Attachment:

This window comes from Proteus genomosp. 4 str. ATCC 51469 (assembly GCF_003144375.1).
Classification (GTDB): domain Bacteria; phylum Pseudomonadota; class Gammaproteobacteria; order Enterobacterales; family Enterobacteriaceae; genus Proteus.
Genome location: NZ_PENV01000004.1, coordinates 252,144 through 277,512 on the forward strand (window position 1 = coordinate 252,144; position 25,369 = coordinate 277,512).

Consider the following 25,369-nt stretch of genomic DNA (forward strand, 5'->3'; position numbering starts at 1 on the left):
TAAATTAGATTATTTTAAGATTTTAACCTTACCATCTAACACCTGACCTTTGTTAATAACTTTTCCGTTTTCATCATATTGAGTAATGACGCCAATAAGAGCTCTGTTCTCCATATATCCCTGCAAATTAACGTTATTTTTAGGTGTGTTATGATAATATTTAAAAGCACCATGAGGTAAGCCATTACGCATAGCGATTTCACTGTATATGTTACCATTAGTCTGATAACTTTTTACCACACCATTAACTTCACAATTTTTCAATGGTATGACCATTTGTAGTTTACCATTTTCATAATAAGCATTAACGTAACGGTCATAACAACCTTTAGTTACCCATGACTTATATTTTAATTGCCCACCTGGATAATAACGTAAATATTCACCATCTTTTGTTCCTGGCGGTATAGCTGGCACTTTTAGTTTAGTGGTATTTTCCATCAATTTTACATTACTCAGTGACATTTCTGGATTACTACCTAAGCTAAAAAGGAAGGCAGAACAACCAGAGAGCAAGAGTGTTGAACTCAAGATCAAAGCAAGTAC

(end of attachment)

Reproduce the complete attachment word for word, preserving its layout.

This window comes from Proteus genomosp. 4 str. ATCC 51469 (assembly GCF_003144375.1).
Classification (GTDB): domain Bacteria; phylum Pseudomonadota; class Gammaproteobacteria; order Enterobacterales; family Enterobacteriaceae; genus Proteus.
Genome location: NZ_PENV01000004.1, coordinates 252,144 through 277,512 on the forward strand (window position 1 = coordinate 252,144; position 25,369 = coordinate 277,512).

Consider the following 25,369-nt stretch of genomic DNA (forward strand, 5'->3'; position numbering starts at 1 on the left):
TAAATTAGATTATTTTAAGATTTTAACCTTACCATCTAACACCTGACCTTTGTTAATAACTTTTCCGTTTTCATCATATTGAGTAATGACGCCAATAAGAGCTCTGTTCTCCATATATCCCTGCAAATTAACGTTATTTTTAGGTGTGTTATGATAATATTTAAAAGCACCATGAGGTAAGCCATTACGCATAGCGATTTCACTGTATATGTTACCATTAGTCTGATAACTTTTTACCACACCATTAACTTCACAATTTTTCAATGGTATGACCATTTGTAGTTTACCATTTTCATAATAAGCATTAACGTAACGGTCATAACAACCTTTAGTTACCCATGACTTATATTTTAATTGCCCACCTGGATAATAACGTAAATATTCACCATCTTTTGTTCCTGGCGGTATAGCTGGCACTTTTAGTTTAGTGGTATTTTCCATCAATTTTACATTACTCAGTGACATTTCTGGATTACTACCTAAGCTAAAAAGGAAGGCAGAACAACCAGAGAGCAAGAGTGTTGAACTCAAGATCAAAGCAAGTAC